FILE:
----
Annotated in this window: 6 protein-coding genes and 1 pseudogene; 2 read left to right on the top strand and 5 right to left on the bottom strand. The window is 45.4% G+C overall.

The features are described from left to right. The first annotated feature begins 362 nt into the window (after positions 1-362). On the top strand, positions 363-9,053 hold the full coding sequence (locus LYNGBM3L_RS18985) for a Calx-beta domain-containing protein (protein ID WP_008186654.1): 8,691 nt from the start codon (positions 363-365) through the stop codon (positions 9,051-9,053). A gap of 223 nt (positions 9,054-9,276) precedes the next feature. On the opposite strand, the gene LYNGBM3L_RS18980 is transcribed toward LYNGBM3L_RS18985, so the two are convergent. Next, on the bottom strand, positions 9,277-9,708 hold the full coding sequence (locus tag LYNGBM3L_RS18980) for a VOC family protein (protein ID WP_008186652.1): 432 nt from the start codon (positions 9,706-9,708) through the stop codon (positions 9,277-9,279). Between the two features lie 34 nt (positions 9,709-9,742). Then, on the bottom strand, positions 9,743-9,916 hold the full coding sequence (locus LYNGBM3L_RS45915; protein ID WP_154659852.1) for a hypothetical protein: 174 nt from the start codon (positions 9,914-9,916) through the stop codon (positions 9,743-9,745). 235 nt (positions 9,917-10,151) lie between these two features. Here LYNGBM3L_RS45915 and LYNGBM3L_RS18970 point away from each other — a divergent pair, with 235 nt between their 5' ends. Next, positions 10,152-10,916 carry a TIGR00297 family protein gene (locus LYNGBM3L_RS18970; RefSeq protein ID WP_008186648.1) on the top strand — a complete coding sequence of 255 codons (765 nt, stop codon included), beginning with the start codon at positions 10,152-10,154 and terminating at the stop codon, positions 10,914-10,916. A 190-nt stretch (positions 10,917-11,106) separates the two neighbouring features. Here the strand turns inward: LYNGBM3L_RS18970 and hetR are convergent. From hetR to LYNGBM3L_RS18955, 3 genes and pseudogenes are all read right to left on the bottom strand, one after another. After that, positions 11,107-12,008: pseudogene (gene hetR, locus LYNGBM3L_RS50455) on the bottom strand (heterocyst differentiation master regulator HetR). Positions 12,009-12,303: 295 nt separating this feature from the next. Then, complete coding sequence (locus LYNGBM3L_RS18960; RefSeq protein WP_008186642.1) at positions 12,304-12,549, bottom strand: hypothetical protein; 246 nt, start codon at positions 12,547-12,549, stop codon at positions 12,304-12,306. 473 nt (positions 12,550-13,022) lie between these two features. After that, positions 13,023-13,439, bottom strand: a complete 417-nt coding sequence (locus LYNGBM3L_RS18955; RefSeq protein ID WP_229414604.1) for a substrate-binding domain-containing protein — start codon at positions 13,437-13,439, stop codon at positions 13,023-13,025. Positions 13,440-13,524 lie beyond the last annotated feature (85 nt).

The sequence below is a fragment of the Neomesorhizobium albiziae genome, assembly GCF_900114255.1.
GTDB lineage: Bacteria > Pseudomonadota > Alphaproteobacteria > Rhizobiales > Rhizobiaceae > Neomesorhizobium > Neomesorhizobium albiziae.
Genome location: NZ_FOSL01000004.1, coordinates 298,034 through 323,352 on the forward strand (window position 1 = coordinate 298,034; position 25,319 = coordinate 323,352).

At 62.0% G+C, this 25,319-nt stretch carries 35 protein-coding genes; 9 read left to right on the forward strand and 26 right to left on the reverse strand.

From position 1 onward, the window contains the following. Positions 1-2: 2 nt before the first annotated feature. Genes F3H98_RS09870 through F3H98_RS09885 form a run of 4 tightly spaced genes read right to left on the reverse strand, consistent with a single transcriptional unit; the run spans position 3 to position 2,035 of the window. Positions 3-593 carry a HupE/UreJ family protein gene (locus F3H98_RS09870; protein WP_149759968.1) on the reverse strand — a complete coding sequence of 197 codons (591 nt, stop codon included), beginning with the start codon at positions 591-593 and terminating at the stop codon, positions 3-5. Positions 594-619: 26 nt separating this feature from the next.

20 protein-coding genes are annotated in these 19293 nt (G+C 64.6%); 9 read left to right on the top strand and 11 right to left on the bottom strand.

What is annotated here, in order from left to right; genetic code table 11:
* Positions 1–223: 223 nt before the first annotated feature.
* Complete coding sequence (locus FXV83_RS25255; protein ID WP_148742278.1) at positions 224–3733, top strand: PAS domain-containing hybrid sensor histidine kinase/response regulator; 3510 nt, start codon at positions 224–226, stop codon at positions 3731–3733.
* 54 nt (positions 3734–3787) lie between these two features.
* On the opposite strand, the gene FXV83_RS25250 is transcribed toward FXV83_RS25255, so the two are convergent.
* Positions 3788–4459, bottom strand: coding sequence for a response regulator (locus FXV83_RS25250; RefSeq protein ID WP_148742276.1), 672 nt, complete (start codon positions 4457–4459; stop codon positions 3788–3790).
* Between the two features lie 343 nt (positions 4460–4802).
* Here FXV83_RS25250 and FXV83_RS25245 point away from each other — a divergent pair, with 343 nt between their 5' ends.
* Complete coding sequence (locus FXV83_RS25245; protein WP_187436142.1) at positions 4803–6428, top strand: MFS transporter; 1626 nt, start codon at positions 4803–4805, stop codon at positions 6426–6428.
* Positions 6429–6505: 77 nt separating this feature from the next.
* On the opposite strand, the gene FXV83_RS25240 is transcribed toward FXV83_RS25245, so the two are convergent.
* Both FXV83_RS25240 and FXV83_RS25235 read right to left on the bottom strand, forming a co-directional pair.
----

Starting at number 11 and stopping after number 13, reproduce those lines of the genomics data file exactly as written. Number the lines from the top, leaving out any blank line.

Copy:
* Complete coding sequence (locus FXV83_RS25255; protein ID WP_148742278.1) at positions 224–3733, top strand: PAS domain-containing hybrid sensor histidine kinase/response regulator; 3510 nt, start codon at positions 224–226, stop codon at positions 3731–3733.
* 54 nt (positions 3734–3787) lie between these two features.
* On the opposite strand, the gene FXV83_RS25250 is transcribed toward FXV83_RS25255, so the two are convergent.